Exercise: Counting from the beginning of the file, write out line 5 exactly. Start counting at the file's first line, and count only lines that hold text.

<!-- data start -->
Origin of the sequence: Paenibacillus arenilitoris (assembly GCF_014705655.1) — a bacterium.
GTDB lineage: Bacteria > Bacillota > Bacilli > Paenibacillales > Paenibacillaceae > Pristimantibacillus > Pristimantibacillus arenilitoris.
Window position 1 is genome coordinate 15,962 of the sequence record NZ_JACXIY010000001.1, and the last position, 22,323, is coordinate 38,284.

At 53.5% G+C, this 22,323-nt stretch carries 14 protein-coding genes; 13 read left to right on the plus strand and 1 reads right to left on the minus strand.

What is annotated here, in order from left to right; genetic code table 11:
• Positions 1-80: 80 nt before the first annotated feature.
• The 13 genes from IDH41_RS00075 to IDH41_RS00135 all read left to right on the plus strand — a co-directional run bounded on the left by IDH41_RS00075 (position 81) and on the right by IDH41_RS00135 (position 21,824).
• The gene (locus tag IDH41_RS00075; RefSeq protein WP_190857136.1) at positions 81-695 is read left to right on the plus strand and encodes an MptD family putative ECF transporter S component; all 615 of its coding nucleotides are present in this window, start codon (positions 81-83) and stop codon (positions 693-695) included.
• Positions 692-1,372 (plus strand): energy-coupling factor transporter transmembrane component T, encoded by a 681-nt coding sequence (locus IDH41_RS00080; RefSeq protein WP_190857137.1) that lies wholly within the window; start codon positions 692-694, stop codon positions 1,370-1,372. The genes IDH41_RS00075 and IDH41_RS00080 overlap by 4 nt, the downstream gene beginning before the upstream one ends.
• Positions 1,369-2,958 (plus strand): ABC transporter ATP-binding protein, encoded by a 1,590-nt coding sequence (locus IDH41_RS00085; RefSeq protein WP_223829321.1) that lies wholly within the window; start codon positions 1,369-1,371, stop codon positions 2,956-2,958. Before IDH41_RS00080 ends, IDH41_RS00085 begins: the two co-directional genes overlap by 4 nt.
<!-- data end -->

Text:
What is annotated here, in order from left to right; genetic code table 11: